Opinion Advocates for ideas and draws conclusions based on the author/producer’s interpretation of facts and data.
“All life is an experiment. The more experiments you make the better.”
—Ralph Waldo Emerson
By Richard Cirulli
We can all agree we often find ourselves perplexed when we feel challenged by the gauntlet of life’s trials and tribulations.
At times, we feel life is like a snarly pit bull on a long leash at the hands of a feeble master, fearing the animal will wrest itself free from his master and attack us.
Taking an existential view to this, we come to realize at times we may be the feeble master. For sure, life is greater than us, though we are expected to navigate the whims of fate and destiny. We can’t conquer life as if it were a riddle to be solved, albeit we do have the ability to conquer ourselves by navigating and reacting to life’s fickle and absurd encounters.
At times we may feel like we know where we are when we are actually lost, unaware we are not at our destination. This can be heightened by our era of increased anxiety that makes us feel we are in search of our lost selves, and seek direction when confronted with life’s adversity by examining our choices to either react with caution or confidence or to take flight or fight to counter our fear, despair and resulting anxiety. Life’s ups and downs will make us react with either butterflies or heartburn in our stomachs.
Depending on one’s beliefs, we have an a la carte menu to choose from to assist us in our life’s journey, tools such as religion, spirituality, philosophy, psychology, nature therapy and, of course, art to help us find happiness – and more importantly peace.
Life’s contradictions can also bring on additional anxiety in the form of tragic joy. For example, children and dear friends, who we love, at times challenge us and try our patience.
In these existential moments, we address the instantaneous encounter with other people who come alive to us on a very different level. Instantaneous referring to the quality of our encounters with other people. We should ask ourselves if we will respond to these instantaneous encounters as a pit bull?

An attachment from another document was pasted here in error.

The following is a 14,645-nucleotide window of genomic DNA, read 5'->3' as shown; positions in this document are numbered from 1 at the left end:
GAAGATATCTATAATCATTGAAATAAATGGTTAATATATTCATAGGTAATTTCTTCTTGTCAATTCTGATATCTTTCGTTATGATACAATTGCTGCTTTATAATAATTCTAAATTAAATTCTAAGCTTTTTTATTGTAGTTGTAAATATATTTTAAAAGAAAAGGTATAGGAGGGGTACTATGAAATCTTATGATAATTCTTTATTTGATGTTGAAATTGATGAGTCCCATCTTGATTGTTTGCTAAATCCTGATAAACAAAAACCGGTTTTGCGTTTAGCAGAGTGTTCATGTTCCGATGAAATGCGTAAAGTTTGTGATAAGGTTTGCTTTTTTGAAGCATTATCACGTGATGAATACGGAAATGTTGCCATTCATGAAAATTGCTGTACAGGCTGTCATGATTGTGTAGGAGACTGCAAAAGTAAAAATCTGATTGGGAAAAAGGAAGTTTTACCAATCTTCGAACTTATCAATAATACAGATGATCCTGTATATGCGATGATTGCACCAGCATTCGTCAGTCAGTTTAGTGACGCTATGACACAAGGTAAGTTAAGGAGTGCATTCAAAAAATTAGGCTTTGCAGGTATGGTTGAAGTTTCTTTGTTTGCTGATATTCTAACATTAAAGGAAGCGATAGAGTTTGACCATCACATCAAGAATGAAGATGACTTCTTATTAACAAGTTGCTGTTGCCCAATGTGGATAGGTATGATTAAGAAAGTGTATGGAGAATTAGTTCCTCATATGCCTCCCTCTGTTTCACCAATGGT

This tragic joy can also apply to our professions that provide us with our material needs at the cost of our time, long hours and demanding bosses. Many of us at times feel a sense of worklessness, the reliably terrible feeling of not having done the kind of work that feels valuable to you.
Well, don’t feel so bad. I will confess I spent my younger days working in the quantitative professions as an engineer, then as a professor of statistics and economics; yes, it was a hopeless case of worklessness.
After squirreling away some money and making a few good investments, I finally escaped that corporate pit bull and retired finding myself financially secure to live life as a poor artist and finally finding my essence. Well, I guess I’m just a late-blooming baby boomer.
As we approach the holidays to spend time with friends, family and loved ones, let’s ensure we rein in the leash of our pit bull, and if we are going to show our teeth, let it be for a smile and not a snarl like a pit bull.
Be well. Be safe. Be happy. Be nice! Amor fati!
Dr. Richard Cirulli, is a published author, playwright, and retired professor. His body of works can be viewed at www.demitasseplayers.com. He looks forward to your comments and can be reached at firstname.lastname@example.org
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